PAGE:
The Food and Drug Administration (FDA) has granted Breakthrough Therapy designation to ligelizumab (Novartis) for the treatment of chronic spontaneous urticaria in patients who have an inadequate response to H1-antihistamine treatment.

Ligelizumab is a high-affinity monoclonal anti-immunoglobulin E (IgE) antibody. The investigational drug is believed to work by inhibiting the IgE/FcεRI pathway, which plays a key role in the inflammatory process in chronic spontaneous urticaria (CSU). 

The designation is supported by data from a phase 2b dose-finding trial that compared the efficacy and safety of ligelizumab monthly subcutaneous injections to omalizumab (Xolair®; Genentech and Novartis) in CSU patients who have had an inadequate response to H1-antihistamines. Results showed that a greater proportion of patients treated with ligelizumab achieved complete resolution of wheals compared with those who received omalizumab. Moreover, ligelizumab was associated with rapid onset of action and sustained efficacy.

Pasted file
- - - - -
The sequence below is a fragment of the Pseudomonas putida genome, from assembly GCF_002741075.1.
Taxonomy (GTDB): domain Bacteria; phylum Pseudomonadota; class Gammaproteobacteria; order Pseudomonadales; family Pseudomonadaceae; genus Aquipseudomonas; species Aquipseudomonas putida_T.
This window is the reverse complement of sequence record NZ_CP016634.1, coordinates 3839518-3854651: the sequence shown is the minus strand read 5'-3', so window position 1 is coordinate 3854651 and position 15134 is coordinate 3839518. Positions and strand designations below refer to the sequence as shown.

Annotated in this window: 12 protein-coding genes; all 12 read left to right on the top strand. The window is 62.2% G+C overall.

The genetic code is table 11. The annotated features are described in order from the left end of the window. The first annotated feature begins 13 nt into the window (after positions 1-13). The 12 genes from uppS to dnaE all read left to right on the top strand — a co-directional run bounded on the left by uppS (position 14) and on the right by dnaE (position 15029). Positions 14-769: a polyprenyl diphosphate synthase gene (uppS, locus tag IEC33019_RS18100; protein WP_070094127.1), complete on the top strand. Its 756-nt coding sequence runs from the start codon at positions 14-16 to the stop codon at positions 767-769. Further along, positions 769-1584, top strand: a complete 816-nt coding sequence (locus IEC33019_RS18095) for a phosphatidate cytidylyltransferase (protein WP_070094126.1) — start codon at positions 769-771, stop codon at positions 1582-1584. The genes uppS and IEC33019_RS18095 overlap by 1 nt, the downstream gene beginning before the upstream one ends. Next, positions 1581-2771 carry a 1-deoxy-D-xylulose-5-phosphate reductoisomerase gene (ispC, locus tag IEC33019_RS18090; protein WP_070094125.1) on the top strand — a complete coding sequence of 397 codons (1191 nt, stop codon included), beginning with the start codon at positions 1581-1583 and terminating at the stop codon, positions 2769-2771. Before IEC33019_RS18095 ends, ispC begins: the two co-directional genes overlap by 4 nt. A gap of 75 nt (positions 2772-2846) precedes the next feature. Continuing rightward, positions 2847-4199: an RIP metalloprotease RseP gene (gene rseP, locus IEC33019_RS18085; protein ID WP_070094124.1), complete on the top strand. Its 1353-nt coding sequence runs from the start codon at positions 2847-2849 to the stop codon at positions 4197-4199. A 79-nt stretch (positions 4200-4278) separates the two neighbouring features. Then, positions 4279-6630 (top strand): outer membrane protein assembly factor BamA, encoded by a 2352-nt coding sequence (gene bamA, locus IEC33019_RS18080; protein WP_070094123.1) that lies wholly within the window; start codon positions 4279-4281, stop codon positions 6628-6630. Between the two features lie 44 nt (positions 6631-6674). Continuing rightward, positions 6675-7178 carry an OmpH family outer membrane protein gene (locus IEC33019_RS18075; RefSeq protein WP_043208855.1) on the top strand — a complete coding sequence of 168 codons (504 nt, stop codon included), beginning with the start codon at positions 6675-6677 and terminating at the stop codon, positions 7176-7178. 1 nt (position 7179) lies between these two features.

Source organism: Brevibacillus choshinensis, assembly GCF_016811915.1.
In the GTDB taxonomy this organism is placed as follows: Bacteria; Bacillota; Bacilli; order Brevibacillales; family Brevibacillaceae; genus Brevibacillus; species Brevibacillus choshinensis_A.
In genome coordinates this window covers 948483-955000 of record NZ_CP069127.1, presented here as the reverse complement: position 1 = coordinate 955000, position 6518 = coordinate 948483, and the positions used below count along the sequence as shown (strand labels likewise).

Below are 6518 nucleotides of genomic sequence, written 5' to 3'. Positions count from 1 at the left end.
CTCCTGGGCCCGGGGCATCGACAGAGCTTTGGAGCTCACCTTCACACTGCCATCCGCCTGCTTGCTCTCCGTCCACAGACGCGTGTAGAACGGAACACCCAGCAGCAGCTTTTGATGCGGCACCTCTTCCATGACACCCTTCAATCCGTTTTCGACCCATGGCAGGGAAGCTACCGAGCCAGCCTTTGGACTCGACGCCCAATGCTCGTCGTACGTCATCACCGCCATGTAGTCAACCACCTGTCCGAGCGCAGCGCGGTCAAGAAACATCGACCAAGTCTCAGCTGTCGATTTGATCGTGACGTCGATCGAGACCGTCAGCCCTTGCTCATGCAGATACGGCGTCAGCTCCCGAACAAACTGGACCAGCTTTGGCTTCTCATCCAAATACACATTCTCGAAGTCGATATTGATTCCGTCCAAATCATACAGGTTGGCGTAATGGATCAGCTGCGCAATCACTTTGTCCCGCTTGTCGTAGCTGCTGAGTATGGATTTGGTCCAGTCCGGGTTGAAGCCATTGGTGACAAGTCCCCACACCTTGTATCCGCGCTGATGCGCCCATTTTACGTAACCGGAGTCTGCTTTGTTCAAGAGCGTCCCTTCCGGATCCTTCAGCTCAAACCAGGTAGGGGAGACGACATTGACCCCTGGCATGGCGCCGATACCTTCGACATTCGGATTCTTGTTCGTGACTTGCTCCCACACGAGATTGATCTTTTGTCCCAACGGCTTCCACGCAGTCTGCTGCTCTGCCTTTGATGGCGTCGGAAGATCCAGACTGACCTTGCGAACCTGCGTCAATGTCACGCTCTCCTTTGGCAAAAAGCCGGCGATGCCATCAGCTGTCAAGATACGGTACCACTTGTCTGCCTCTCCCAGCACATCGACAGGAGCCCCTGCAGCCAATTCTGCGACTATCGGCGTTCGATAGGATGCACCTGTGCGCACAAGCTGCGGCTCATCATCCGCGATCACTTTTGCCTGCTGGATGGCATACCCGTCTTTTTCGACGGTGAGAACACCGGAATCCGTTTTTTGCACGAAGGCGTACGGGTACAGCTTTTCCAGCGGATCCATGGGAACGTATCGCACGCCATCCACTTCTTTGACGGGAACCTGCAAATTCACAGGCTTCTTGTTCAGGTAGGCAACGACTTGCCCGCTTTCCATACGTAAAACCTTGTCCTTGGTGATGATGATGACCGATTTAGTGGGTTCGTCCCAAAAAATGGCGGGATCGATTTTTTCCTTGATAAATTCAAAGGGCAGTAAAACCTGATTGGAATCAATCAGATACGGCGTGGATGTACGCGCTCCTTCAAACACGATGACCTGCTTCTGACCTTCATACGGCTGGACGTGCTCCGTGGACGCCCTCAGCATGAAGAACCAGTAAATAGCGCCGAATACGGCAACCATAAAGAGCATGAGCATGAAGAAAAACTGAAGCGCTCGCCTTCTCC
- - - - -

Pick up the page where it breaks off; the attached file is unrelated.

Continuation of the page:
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The Company is currently evaluating the efficacy and safety of ligelizumab in patients aged 12 years and older with CSU in the phase 3 PEARL 1 and PEARL 2 trials. Results from these trials are expected in the second half of 2021.

“Chronic spontaneous urticaria is a debilitating disease that may significantly impact a patient’s life,” said Angelika Jahreis MD, PhD, Novartis Global Head Development Unit Immunology, Hepatology & Dermatology. “The FDA Breakthrough Therapy designation recognizes the need for a more effective treatment for this unpredictable, systemic and debilitating disease.”

For more information visit novartis.com.

References

1. Novartis ligelizumab (QGE031) receives FDA Breakthrough Therapy designation for patients with chronic spontaneous urticaria (CSU). [press release]. Basel, Switzerland: Novartis; January 14, 2021. 

2. Novartis advances ligelizumab (QGE031) in urticaria to phase III on basis of strong phase II head-to-head data. [press release]. Basel, Switzerland: Novartis; December 4, 2018.

This article originally appeared on MPR